It turns out that the nutrient-poor volcanic soils of the Aleutian archipelago can only support dense grasslands if they receive regular doses of fertilizer in the form of bird droppings. On islands without foxes, seabirds transfer nutrients from the ocean to the land by feeding on marine fish and invertebrates and spreading nutrient-rich guano around the islands. Add foxes, and the indirect effects on the whole ecosystem are as dramatic as the direct effects on the seabirds.
"Introduced species are a global phenomenon, and we tend to focus on the direct effects, such as the reduction or extinction of species that are consumed by an introduced predator. This study shows how the effects of introduced species can spread throughout an ecosystem in unpredictable ways," said Donald Croll, an assistant professor of ecology and evolutionary biology at the University of California, Santa Cruz, and first author of the Science paper.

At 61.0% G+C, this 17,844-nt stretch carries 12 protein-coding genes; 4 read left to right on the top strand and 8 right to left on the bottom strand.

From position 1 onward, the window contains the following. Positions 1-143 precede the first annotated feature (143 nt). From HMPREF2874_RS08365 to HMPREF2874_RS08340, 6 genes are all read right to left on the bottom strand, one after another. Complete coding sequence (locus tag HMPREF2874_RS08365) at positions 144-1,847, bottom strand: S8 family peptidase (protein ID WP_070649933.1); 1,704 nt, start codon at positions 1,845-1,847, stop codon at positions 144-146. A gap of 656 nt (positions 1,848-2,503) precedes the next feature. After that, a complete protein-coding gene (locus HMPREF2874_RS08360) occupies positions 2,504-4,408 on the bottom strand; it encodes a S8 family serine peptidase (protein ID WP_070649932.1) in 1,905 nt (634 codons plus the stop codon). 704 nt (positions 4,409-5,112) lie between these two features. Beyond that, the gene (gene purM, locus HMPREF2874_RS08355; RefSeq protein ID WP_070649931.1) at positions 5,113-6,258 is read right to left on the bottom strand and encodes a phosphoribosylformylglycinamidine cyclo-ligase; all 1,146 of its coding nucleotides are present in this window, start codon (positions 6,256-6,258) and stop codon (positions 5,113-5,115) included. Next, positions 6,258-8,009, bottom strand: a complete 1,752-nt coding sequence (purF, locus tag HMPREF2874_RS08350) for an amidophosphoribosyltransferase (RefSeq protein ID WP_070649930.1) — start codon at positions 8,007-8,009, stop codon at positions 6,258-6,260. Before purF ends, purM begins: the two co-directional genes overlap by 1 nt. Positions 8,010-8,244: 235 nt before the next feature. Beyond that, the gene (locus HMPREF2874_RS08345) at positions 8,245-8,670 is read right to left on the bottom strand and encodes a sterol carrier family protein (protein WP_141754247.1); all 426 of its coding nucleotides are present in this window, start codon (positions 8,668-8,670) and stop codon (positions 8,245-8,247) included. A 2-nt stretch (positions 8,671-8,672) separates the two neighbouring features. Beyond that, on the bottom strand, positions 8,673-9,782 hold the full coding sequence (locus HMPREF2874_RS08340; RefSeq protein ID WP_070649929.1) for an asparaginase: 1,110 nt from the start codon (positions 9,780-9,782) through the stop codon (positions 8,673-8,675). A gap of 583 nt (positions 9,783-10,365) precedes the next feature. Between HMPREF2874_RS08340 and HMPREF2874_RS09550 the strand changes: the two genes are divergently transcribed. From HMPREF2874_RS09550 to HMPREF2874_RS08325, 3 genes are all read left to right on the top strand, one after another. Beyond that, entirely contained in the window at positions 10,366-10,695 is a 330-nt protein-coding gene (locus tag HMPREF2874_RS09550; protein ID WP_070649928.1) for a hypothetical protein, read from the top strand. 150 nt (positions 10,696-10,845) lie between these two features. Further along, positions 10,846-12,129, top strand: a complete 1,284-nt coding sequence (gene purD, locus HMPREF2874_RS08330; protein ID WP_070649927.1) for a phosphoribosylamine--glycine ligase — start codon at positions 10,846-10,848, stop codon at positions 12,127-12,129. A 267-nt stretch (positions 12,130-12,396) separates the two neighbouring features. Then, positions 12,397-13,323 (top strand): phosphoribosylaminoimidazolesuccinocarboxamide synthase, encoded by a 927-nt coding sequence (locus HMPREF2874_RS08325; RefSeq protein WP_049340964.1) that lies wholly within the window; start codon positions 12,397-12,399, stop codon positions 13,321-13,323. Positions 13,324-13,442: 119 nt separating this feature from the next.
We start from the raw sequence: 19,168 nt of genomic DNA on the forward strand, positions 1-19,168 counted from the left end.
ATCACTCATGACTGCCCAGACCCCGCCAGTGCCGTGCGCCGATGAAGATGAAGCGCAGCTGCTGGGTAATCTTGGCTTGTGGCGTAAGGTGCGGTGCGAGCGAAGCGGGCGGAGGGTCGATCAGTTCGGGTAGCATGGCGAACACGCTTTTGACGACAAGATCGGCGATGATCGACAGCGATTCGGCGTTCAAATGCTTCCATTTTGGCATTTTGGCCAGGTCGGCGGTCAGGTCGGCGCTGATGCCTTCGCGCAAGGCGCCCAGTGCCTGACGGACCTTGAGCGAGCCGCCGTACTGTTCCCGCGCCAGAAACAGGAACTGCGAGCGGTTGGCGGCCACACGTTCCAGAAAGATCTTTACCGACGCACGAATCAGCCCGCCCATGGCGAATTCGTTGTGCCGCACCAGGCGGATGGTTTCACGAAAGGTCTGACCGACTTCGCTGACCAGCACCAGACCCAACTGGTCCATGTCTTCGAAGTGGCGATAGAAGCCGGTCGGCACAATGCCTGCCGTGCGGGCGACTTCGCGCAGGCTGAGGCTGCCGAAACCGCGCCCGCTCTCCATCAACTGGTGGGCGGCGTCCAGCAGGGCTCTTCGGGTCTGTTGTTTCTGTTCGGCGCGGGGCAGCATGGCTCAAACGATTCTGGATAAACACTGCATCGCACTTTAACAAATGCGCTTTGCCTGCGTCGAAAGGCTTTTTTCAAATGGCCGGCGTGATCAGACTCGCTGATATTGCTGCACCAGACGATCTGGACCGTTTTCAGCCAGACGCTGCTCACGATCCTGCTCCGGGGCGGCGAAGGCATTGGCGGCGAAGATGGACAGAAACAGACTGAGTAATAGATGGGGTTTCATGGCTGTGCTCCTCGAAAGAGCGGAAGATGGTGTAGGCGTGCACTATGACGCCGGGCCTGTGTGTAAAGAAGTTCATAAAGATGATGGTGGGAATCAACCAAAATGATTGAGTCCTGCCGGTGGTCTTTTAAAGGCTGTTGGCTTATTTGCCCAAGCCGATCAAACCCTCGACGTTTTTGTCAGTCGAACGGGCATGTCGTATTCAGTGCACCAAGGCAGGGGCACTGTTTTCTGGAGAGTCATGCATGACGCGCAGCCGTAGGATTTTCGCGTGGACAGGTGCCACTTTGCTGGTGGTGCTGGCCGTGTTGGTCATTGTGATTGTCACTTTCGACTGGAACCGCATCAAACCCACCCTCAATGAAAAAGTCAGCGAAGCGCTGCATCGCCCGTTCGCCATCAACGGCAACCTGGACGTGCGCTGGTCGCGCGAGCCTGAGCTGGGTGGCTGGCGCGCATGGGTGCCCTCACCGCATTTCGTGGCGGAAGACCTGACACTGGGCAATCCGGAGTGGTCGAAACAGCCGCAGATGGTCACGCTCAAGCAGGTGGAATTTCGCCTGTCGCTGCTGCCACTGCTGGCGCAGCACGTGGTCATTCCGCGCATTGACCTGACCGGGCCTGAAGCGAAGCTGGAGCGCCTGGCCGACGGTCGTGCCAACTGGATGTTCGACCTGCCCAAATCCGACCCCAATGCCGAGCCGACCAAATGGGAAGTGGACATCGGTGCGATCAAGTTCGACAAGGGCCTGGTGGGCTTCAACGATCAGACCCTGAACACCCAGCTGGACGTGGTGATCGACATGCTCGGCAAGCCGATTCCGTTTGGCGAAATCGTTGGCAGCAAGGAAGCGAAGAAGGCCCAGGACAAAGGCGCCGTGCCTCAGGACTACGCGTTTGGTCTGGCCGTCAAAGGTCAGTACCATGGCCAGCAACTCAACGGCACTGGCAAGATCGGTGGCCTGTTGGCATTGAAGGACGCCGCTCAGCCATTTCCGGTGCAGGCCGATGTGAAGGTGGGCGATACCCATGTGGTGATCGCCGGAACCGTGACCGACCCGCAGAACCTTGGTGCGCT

Efforts by the U.S. Fish and Wildlife Service to remove introduced foxes from the Aleutian islands have been largely successful. Seabirds are beginning to make a comeback on islands previously colonized by foxes, and in some places the vegetation has begun to look lusher. But it is likely to take decades for the ecosystems to fully recover from the effects of the foxes, said James Estes, adjunct professor of ecology and evolutionary biology at UCSC and a coauthor of the paper.
"Most seabirds only have a single offspring each year, so their cap
Source:University of California - Santa Cruz